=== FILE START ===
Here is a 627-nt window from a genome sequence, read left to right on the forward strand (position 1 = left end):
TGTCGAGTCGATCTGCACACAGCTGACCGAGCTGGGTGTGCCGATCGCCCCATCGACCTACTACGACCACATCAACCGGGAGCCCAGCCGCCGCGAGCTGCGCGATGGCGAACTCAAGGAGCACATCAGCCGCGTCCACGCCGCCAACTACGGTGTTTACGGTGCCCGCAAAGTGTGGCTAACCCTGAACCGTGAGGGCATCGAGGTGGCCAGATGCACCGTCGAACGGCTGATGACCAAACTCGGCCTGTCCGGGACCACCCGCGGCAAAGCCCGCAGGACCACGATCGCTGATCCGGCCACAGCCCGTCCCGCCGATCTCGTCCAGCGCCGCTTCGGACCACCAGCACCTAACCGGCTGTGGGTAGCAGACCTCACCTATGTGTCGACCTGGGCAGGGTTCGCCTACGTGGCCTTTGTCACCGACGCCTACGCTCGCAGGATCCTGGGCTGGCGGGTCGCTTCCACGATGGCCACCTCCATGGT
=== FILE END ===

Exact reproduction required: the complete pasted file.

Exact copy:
Here is a 627-nt window from a genome sequence, read left to right on the forward strand (position 1 = left end):
TGTCGAGTCGATCTGCACACAGCTGACCGAGCTGGGTGTGCCGATCGCCCCATCGACCTACTACGACCACATCAACCGGGAGCCCAGCCGCCGCGAGCTGCGCGATGGCGAACTCAAGGAGCACATCAGCCGCGTCCACGCCGCCAACTACGGTGTTTACGGTGCCCGCAAAGTGTGGCTAACCCTGAACCGTGAGGGCATCGAGGTGGCCAGATGCACCGTCGAACGGCTGATGACCAAACTCGGCCTGTCCGGGACCACCCGCGGCAAAGCCCGCAGGACCACGATCGCTGATCCGGCCACAGCCCGTCCCGCCGATCTCGTCCAGCGCCGCTTCGGACCACCAGCACCTAACCGGCTGTGGGTAGCAGACCTCACCTATGTGTCGACCTGGGCAGGGTTCGCCTACGTGGCCTTTGTCACCGACGCCTACGCTCGCAGGATCCTGGGCTGGCGGGTCGCTTCCACGATGGCCACCTCCATGGT